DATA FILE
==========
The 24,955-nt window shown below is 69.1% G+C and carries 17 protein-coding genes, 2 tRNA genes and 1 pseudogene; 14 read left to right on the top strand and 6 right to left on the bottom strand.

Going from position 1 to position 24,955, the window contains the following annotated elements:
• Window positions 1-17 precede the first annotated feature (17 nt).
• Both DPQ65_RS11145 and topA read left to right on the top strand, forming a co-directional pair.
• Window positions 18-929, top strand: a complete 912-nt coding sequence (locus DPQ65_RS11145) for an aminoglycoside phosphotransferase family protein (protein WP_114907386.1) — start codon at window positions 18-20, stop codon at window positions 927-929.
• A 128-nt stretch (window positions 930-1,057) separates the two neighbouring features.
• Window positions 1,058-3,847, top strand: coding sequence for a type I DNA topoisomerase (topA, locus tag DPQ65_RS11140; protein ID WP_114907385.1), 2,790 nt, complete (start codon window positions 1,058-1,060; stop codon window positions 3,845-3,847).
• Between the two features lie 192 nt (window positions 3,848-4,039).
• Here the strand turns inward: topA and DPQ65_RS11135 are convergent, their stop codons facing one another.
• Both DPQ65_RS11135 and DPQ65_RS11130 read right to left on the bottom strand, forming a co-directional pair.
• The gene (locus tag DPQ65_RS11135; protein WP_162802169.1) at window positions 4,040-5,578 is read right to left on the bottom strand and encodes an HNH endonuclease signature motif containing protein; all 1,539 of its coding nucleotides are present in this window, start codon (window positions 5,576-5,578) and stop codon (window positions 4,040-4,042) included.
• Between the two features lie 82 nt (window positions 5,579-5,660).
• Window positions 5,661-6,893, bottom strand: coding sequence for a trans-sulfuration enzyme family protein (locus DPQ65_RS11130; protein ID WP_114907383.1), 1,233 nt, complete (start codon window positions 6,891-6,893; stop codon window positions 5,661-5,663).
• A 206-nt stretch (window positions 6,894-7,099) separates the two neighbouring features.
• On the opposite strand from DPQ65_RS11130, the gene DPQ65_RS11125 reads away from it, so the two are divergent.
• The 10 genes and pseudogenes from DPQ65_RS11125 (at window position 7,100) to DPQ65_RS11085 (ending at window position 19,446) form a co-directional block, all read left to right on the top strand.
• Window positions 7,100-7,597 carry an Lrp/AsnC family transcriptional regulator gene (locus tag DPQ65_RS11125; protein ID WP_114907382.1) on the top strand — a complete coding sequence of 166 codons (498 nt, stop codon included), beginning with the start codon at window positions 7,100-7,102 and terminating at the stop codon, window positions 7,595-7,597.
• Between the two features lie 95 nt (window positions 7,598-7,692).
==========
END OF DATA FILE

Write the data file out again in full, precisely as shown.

The 24,955-nt window shown below is 69.1% G+C and carries 17 protein-coding genes, 2 tRNA genes and 1 pseudogene; 14 read left to right on the top strand and 6 right to left on the bottom strand.

Going from position 1 to position 24,955, the window contains the following annotated elements:
• Window positions 1-17 precede the first annotated feature (17 nt).
• Both DPQ65_RS11145 and topA read left to right on the top strand, forming a co-directional pair.
• Window positions 18-929, top strand: a complete 912-nt coding sequence (locus DPQ65_RS11145) for an aminoglycoside phosphotransferase family protein (protein WP_114907386.1) — start codon at window positions 18-20, stop codon at window positions 927-929.
• A 128-nt stretch (window positions 930-1,057) separates the two neighbouring features.
• Window positions 1,058-3,847, top strand: coding sequence for a type I DNA topoisomerase (topA, locus tag DPQ65_RS11140; protein ID WP_114907385.1), 2,790 nt, complete (start codon window positions 1,058-1,060; stop codon window positions 3,845-3,847).
• Between the two features lie 192 nt (window positions 3,848-4,039).
• Here the strand turns inward: topA and DPQ65_RS11135 are convergent, their stop codons facing one another.
• Both DPQ65_RS11135 and DPQ65_RS11130 read right to left on the bottom strand, forming a co-directional pair.
• The gene (locus tag DPQ65_RS11135; protein WP_162802169.1) at window positions 4,040-5,578 is read right to left on the bottom strand and encodes an HNH endonuclease signature motif containing protein; all 1,539 of its coding nucleotides are present in this window, start codon (window positions 5,576-5,578) and stop codon (window positions 4,040-4,042) included.
• Between the two features lie 82 nt (window positions 5,579-5,660).
• Window positions 5,661-6,893, bottom strand: coding sequence for a trans-sulfuration enzyme family protein (locus DPQ65_RS11130; protein ID WP_114907383.1), 1,233 nt, complete (start codon window positions 6,891-6,893; stop codon window positions 5,661-5,663).
• A 206-nt stretch (window positions 6,894-7,099) separates the two neighbouring features.
• On the opposite strand from DPQ65_RS11130, the gene DPQ65_RS11125 reads away from it, so the two are divergent.
• The 10 genes and pseudogenes from DPQ65_RS11125 (at window position 7,100) to DPQ65_RS11085 (ending at window position 19,446) form a co-directional block, all read left to right on the top strand.
• Window positions 7,100-7,597 carry an Lrp/AsnC family transcriptional regulator gene (locus tag DPQ65_RS11125; protein ID WP_114907382.1) on the top strand — a complete coding sequence of 166 codons (498 nt, stop codon included), beginning with the start codon at window positions 7,100-7,102 and terminating at the stop codon, window positions 7,595-7,597.
• Between the two features lie 95 nt (window positions 7,598-7,692).